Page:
Two brothers, James and William Rennie, immigrated from Scotland to the Napa Valley and purchased the property in 1885.
They planted 60 acres of grapes covering the Rutherford and St. Helena AVAs and built their stone gravity flow winery.
The Rennie Brothers were the descendants of British engineers (their uncle, sir John Rennie was knighted for his work in completing the London Bridge), and they carried this creative and innovative spirit as they constructed Rennie Brothers Winery, built an estate, and financed many local bridges including the current Pope Street stone bridge in St. Helena.
They were the first in the state to use a gasoline-powered engine to crush their grapes, and they developed some well extracted vintages.
Their dreams were cut short when two unfortunate situations arose. A fire broke out, burning their press and all their barrels. In addition, phylloxera was making its way throughout Napa Valley, bringing an end to the brothers’ winemaking journey.
The property changed hands and the winery was shuttered in 1920 with Prohibition.
The beautiful Old Stone winery became one of many that were built between 1860 and 1900 that eventually fell into disuse in the Napa Valley. Intact but untouched for many years, these wineries came to be known as ghost wineries.
Then followed a series of exciting and historic changes. In 1933 Louis Martini purchased the property and built in the early ‘40s a large wood house where he lived with his family. In the late ‘70s, he sold to the Komes-Garvey family who then sold to the Cathiard family in January 2020.
Florence and Daniel Cathiard purchased the estate after falling in love with its biodiversity. This connection to nature has been the cornerstone of their properties in Bordeaux, including Château Smith Haut Lafitte which they have owned since 1990.
As young and ambitious athletes, the Cathiards both became high level ski champions. Focused but also dreamers, they visited America for the first time in 1969 to attend Woodstock festival, one of the most significant events of their generation.
Their respect for nature and the arts is now expressed at Cathiard Vineyard.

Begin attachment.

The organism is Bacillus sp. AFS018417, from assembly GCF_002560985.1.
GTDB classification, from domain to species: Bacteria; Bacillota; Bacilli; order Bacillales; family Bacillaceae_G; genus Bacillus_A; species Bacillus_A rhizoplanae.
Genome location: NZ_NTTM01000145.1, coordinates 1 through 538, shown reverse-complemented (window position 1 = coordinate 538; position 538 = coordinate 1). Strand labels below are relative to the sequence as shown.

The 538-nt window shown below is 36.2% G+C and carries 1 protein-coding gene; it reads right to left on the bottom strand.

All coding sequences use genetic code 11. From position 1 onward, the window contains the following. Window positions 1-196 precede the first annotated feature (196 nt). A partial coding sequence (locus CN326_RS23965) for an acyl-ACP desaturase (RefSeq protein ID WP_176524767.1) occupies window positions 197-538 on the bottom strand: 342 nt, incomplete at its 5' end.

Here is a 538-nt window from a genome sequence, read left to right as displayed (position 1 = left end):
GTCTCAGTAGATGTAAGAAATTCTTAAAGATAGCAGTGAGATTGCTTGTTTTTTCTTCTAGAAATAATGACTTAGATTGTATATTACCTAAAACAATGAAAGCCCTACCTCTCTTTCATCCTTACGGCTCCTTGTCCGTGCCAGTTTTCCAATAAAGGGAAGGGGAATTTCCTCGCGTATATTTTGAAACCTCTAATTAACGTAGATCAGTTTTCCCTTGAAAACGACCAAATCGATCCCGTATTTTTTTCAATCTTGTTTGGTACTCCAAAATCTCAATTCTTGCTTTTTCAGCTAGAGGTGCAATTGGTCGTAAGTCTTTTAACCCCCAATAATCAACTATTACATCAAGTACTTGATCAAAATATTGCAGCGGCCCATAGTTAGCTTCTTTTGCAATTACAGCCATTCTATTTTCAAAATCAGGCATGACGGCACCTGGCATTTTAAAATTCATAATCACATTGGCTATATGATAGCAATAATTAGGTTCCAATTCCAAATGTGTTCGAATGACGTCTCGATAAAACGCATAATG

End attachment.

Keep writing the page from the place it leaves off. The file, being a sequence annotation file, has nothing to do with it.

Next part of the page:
“ Carrying memories of our first visits there, we kept a painting in our minds: we had walked under the Napa Valley sun in the mustard yellow flowers, between two rows of gobelet-pruned vines, while in the horizon through the mist, we could see the silhouette of the Mayacamas.
We continued to dream of the perfect property that seemed just out of reach. Meanwhile our Château Smith Haut Lafitte was demanding our energy, as we set our sights on making each vintage the world’s best in both colors in Bordeaux.
Napa was starting to feel like a distant memory, when just after the 2019 harvest, we were given an opportunity to complete our vision: an estate marked by volcanic and sedimentary terroir, the famous Rutherford dust, vineyards including cabernet blocks at altitude, wildlife, biodiversity, and even historical landmarks constructed by the pioneers of the valley. We came, we had a « coup de coeur », we signed!
Soon after, we were faced with a situation in 2020 that was not for the faint of heart. We managed a new property from Bordeaux while borders closed, wildfires threatened California, and headlines told us the end was not in sight.
Now, our enthusiasm for Cathiard Vineyard remains whole and is growing. The team in place has marked its territory with efficiency, devotion and talent. In addition, while we develop our integrated cooperage, the two vintages aging in barrel have exceeded our expectations.
Our vineyard must be earned, it requires vigilance, commitment, and a respect for the legacy of the pioneers before us. ”